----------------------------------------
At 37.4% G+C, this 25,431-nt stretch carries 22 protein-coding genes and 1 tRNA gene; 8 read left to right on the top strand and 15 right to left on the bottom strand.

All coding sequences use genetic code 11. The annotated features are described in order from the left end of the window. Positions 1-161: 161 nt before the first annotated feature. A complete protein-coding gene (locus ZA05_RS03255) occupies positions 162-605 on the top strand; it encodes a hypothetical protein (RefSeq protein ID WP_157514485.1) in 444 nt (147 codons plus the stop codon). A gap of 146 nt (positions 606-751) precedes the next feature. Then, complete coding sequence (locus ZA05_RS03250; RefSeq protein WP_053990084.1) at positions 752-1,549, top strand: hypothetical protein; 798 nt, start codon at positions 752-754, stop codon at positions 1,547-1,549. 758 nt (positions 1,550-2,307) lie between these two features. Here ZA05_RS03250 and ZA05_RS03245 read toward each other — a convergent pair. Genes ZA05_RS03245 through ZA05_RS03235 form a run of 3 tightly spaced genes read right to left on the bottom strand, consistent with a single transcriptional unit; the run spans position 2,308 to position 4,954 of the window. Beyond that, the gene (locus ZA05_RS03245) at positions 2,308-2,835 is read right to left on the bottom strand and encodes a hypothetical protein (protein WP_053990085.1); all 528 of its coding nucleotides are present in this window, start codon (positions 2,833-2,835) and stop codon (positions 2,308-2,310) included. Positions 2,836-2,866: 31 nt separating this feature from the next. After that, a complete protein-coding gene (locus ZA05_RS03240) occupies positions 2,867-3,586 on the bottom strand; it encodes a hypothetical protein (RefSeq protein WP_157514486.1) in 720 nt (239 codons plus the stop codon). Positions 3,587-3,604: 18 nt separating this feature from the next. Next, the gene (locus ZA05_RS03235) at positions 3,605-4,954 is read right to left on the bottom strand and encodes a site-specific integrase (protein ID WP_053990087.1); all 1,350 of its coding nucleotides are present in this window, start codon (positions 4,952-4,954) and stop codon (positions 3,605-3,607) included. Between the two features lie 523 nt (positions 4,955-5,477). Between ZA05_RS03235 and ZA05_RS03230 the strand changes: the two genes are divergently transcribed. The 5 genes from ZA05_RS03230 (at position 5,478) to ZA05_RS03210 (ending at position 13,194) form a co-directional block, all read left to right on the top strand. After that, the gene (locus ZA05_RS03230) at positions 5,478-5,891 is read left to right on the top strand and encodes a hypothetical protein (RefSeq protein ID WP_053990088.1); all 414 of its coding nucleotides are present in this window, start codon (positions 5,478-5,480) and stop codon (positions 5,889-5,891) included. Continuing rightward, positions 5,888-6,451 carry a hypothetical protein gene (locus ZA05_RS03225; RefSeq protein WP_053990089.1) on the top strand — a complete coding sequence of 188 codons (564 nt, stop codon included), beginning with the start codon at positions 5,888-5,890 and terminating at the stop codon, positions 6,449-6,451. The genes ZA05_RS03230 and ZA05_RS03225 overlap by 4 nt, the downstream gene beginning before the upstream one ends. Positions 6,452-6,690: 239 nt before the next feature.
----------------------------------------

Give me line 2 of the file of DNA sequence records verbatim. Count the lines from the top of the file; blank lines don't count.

All coding sequences use genetic code 11. The annotated features are described in order from the left end of the window. Positions 1-161: 161 nt before the first annotated feature. A complete protein-coding gene (locus ZA05_RS03255) occupies positions 162-605 on the top strand; it encodes a hypothetical protein (RefSeq protein ID WP_157514485.1) in 444 nt (147 codons plus the stop codon). A gap of 146 nt (positions 606-751) precedes the next feature. Then, complete coding sequence (locus ZA05_RS03250; RefSeq protein WP_053990084.1) at positions 752-1,549, top strand: hypothetical protein; 798 nt, start codon at positions 752-754, stop codon at positions 1,547-1,549. 758 nt (positions 1,550-2,307) lie between these two features. Here ZA05_RS03250 and ZA05_RS03245 read toward each other — a convergent pair. Genes ZA05_RS03245 through ZA05_RS03235 form a run of 3 tightly spaced genes read right to left on the bottom strand, consistent with a single transcriptional unit; the run spans position 2,308 to position 4,954 of the window. Beyond that, the gene (locus ZA05_RS03245) at positions 2,308-2,835 is read right to left on the bottom strand and encodes a hypothetical protein (protein WP_053990085.1); all 528 of its coding nucleotides are present in this window, start codon (positions 2,833-2,835) and stop codon (positions 2,308-2,310) included. Positions 2,836-2,866: 31 nt separating this feature from the next. After that, a complete protein-coding gene (locus ZA05_RS03240) occupies positions 2,867-3,586 on the bottom strand; it encodes a hypothetical protein (RefSeq protein WP_157514486.1) in 720 nt (239 codons plus the stop codon). Positions 3,587-3,604: 18 nt separating this feature from the next. Next, the gene (locus ZA05_RS03235) at positions 3,605-4,954 is read right to left on the bottom strand and encodes a site-specific integrase (protein ID WP_053990087.1); all 1,350 of its coding nucleotides are present in this window, start codon (positions 4,952-4,954) and stop codon (positions 3,605-3,607) included. Between the two features lie 523 nt (positions 4,955-5,477). Between ZA05_RS03235 and ZA05_RS03230 the strand changes: the two genes are divergently transcribed. The 5 genes from ZA05_RS03230 (at position 5,478) to ZA05_RS03210 (ending at position 13,194) form a co-directional block, all read left to right on the top strand. After that, the gene (locus ZA05_RS03230) at positions 5,478-5,891 is read left to right on the top strand and encodes a hypothetical protein (RefSeq protein ID WP_053990088.1); all 414 of its coding nucleotides are present in this window, start codon (positions 5,478-5,480) and stop codon (positions 5,889-5,891) included. Continuing rightward, positions 5,888-6,451 carry a hypothetical protein gene (locus ZA05_RS03225; RefSeq protein WP_053990089.1) on the top strand — a complete coding sequence of 188 codons (564 nt, stop codon included), beginning with the start codon at positions 5,888-5,890 and terminating at the stop codon, positions 6,449-6,451. The genes ZA05_RS03230 and ZA05_RS03225 overlap by 4 nt, the downstream gene beginning before the upstream one ends. Positions 6,452-6,690: 239 nt before the next feature.